While ETFs have been rapidly outpacing mutual funds for share of the retail investor market (see Study: Half Of Mutual Funds Gone By 2015, Replaced By ETFs), they have seen slower to catch on among institutional investors. However, this trend is beginning to change as institutions find that ETFs can help achieve a variety of goals that many other investment vehicles simply cannot provide. A recent survey from Greenwich Associates that polled 70 investment firms (including 27 money managers and 43 plan sponsors) revealed that ETF use is rising sharply. Among the highlights of the study: use of ETFs among pension funds, endowments and charitable foundations has grown to about 14%. Despite this relatively low number, institutional assets represent roughly half of the assets invested in ETFs suggesting that these funds play an increasingly important role in deciding which ETFs survive and which fall by the wayside.
This surging demand from institutional clients has been great news for three ETF issuers in particular who have managed to obtain the lion’s share of ETF assets. According to the survey, 89% of institutional ETF users invest in ETFs from iShares/BlackRock, with 60% using SPDRs and 51% using Vanguard funds.
The survey results show that plan sponsors and money managers use ETFs in very different ways. Plan sponsors tend to use ETFs for either making tactical adjustments to portfolios or gaining temporary market exposure for assets while transitioning from one external manager to another. Of plan sponsors employing ETFs, 28% use them to obtain passive investment exposures as part of core-satellite investment strategies, and almost a quarter use them for more general portfolio completion. This has been especially true for traditionally illiquid markets such as commodities or real estate. According to one study participant, “for emerging markets, ETFs are used to gain target allocations while an active strategy and managers are implemented and hired respectively. In the commodity/inflation hedge/real asset allocation we have exposure to gold through an ETF. It’s easier than buying bullion.”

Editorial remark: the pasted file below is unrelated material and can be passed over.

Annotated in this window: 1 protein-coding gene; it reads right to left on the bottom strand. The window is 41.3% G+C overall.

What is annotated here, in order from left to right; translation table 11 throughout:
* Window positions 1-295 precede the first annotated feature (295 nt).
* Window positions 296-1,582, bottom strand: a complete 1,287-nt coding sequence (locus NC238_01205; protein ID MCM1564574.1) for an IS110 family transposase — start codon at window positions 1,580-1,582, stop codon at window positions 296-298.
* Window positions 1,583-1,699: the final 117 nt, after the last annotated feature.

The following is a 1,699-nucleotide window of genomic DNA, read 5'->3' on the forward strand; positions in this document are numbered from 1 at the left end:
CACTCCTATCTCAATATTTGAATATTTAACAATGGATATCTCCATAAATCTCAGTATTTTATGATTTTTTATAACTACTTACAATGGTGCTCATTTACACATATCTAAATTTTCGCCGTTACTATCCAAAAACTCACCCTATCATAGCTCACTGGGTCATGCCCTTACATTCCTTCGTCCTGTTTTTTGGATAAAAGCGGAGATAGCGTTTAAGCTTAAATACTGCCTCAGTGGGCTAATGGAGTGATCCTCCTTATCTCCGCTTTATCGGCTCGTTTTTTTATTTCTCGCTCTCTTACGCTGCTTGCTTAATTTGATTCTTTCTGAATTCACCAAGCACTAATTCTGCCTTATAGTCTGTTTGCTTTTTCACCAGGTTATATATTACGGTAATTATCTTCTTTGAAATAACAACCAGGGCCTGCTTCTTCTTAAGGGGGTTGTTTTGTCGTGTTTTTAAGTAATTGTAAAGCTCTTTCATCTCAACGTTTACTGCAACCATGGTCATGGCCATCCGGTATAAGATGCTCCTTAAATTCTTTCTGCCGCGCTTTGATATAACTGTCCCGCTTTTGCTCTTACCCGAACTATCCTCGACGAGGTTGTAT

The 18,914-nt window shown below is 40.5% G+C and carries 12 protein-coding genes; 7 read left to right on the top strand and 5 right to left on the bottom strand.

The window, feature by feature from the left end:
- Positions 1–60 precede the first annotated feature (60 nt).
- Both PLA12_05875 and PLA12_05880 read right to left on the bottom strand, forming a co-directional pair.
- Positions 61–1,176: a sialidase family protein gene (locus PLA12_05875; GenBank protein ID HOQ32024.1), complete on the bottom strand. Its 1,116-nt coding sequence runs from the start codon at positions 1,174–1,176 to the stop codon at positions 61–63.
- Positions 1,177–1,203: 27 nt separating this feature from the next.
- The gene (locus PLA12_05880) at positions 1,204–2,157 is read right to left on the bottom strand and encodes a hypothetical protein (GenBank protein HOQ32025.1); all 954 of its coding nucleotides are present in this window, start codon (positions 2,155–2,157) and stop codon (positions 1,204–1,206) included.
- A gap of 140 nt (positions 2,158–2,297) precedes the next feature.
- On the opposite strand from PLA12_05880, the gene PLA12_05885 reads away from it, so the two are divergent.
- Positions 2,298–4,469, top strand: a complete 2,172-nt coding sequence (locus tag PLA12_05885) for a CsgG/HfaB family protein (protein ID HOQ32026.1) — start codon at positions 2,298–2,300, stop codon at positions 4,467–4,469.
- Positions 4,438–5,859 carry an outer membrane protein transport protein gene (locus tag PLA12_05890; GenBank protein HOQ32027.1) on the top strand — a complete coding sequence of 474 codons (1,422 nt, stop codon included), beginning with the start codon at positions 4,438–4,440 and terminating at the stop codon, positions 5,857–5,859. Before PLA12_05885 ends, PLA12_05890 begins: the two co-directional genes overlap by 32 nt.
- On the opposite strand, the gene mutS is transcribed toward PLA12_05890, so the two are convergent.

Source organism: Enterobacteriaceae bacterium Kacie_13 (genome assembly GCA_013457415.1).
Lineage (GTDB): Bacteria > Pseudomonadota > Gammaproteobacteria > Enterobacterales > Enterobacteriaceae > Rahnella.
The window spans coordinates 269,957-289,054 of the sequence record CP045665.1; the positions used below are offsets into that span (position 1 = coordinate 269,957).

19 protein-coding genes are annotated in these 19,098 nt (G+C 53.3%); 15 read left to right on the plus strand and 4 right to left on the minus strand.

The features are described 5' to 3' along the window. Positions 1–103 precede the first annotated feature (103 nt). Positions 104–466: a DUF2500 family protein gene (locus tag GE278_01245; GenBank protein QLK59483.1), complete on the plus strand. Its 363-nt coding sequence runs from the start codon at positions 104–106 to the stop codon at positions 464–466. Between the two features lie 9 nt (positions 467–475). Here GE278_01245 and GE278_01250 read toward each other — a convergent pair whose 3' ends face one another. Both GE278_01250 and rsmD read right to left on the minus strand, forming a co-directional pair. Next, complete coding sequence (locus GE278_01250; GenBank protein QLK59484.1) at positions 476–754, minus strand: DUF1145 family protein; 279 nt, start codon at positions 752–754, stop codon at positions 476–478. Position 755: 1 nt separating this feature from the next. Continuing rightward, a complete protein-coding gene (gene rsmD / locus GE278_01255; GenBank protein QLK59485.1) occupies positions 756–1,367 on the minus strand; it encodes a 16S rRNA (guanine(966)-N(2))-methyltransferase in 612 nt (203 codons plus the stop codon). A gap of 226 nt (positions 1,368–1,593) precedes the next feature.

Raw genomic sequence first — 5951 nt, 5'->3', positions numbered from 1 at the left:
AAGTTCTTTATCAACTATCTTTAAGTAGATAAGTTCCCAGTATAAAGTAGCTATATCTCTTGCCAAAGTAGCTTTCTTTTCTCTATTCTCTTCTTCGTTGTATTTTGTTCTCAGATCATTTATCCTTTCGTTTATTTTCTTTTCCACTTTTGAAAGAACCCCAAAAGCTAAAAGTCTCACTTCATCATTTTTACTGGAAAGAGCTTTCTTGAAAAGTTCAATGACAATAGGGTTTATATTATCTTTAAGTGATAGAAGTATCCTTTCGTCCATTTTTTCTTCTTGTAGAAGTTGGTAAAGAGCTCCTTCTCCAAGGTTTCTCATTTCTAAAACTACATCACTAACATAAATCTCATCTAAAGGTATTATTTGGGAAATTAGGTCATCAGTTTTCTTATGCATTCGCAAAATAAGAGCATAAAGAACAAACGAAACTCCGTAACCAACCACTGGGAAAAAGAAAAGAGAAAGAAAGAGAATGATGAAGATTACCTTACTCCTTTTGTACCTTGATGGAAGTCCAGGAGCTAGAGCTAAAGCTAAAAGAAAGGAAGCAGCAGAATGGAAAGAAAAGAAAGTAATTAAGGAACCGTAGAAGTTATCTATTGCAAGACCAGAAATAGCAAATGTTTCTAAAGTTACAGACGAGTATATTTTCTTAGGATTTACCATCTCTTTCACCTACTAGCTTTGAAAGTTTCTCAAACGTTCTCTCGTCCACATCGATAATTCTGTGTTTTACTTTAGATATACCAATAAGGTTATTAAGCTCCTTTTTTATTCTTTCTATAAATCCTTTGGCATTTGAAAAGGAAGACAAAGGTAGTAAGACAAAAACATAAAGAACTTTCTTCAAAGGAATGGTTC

Meanwhile, among money managers the most common use of ETFs is to gain rapid exposure to an asset class. Investment managers participating in the survey say they use ETFs to gain market exposure both for incoming assets and assets waiting for distribution. Money managers that use ETFs also commonly use them in making general “tactical adjustments” to portfolios. Approximately 30% of money managers that employ ETFs use them for rebalancing and a comparable share uses them for transition management. About 20% of money managers employing ETFs use them to obtain exposures for core-satellite strategies and about one quarter report using ETFs for broad portfolio completion. In many cases, institutions would rather use index funds or futures in implementing a specific strategy or idea, but a number of funds are discovering that ETFs can sometimes provide a more flexible and efficient solution,” says Greenwich Associates consultant Jay Bennett.
The Future of ETFs for Institutional Investors
The future looks very bright for ETFs in the institutional market. Almost 55% of institutions currently employing ETFs expect their usage of ETFs to increase in the next three years, including nearly 20% that expect the amount of assets dedicated to ETFs to grow by 5-10% in that period. Money managers are slightly more likely to predict an increase in use: 65% expect to be devoting more assets to ETFs in the next 12 months, compared with half of plan sponsors.
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Disclosure: No positions at time of writing.